Ony a few days ago I tested the Kodiaq and was quite underwhelmed by it. I really was hoping it would be a good alternative to the Mitsubishi Outlander - which is cheaper here in Russia than the Kodiaq by a 18% margin ! This looks good value and of course I will test as soon as it arrives. Might pee my biz partner who just bought this week the new Xtrail (only because they gave him a really good trade in for his 10 years old 220,000km bucket xtrail bucket which was beginning to burn oil. I should add the the Octavia Scout was also tested and this rocked me. I will be looking to buy end Jan early Feb and need to decide. Still time to win the lotto and upgrade my thinking lol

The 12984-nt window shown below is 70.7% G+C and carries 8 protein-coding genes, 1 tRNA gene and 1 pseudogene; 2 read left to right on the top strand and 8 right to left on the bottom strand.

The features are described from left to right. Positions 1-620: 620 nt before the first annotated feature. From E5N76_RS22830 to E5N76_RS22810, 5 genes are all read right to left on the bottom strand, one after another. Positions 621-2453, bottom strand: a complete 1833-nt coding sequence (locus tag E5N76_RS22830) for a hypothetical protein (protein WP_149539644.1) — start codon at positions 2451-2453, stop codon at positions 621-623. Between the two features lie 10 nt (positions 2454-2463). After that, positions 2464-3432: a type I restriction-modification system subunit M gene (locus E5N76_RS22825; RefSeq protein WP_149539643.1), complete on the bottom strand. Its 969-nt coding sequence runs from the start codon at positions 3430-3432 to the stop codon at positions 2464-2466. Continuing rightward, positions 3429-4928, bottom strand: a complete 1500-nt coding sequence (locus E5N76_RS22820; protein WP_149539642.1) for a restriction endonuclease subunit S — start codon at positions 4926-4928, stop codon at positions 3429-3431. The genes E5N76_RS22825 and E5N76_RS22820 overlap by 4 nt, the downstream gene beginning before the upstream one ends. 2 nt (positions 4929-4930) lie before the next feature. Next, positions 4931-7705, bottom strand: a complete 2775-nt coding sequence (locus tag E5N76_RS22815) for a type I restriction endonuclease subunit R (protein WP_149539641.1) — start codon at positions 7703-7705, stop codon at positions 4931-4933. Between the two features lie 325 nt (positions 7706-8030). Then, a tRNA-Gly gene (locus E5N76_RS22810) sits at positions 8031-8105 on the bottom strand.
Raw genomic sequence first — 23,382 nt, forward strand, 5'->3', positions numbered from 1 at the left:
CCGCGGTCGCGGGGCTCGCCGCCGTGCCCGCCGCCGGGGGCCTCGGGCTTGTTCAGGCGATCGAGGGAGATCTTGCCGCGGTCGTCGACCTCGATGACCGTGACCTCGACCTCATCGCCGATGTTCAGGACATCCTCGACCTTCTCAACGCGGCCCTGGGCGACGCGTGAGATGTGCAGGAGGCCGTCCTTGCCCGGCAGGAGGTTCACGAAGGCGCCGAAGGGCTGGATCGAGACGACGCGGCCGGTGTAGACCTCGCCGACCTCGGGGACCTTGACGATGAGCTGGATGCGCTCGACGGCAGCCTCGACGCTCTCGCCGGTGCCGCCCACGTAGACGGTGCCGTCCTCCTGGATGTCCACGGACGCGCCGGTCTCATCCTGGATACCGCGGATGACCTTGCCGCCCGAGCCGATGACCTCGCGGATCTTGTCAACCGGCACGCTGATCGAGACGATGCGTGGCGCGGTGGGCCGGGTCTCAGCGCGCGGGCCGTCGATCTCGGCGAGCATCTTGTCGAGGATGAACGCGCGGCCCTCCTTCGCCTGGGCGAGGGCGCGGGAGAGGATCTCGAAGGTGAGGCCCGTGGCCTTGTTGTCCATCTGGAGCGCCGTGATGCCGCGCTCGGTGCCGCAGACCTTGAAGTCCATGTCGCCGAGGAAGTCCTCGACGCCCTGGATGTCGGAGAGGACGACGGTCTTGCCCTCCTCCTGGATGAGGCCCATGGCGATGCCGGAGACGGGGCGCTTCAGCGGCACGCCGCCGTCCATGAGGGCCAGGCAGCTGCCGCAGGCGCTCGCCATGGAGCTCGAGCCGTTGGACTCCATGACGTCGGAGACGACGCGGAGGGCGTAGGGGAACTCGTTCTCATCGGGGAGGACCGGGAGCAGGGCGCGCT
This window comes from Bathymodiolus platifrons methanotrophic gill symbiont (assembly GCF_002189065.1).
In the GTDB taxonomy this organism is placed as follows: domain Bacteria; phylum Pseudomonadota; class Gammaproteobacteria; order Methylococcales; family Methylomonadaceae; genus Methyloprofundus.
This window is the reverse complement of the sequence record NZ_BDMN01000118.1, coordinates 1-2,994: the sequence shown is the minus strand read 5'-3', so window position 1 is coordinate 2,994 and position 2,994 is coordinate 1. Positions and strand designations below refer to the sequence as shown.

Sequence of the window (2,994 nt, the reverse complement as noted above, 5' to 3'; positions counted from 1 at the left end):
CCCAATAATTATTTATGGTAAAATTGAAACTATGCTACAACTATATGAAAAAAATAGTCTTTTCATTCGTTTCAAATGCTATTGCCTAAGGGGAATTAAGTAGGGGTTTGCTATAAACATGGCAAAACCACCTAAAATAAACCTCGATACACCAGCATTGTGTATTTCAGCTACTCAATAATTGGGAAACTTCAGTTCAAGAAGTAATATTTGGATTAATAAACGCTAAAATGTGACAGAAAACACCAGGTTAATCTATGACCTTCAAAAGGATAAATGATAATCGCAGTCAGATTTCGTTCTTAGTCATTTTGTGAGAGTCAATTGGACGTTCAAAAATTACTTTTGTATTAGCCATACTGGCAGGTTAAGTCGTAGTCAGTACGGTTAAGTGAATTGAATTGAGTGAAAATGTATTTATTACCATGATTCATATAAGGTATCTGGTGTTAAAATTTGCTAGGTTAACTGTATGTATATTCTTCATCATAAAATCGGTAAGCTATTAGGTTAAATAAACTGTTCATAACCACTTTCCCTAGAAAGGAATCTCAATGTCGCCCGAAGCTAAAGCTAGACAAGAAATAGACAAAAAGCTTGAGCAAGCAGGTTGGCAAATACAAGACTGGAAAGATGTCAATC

what's life without imagination

22 November 2017

White good. No disrespect but it is the perfect car for Mr. Duff. 

 

22 November 2017

As a  long time Skoda fan I am very disapointed by the bland generic VAG styling.

The Volvo XC40 shows just where Skoda has gone wrong with this Yeti replacement.

 

Steam cars are due a revival.

22 November 2017

At start of play the 2wd XC40 has a base price of £29,000 I think the Yeti started at around £16,000 so you could never really say the XC40 is a Yeti replacement

 

Hydrogen cars just went POP

22 November 2017

I usually praise VW group's products for their understated elegance and precision details (both in concept & in execution) but the only word I can find for this Karoq is 'bland', expecially after the unique character of the original Yeti.

289

22 November 2017

....I agree that this is a rather bland car to appeal to the masses, rather than the distinctive bold character of the Yeti.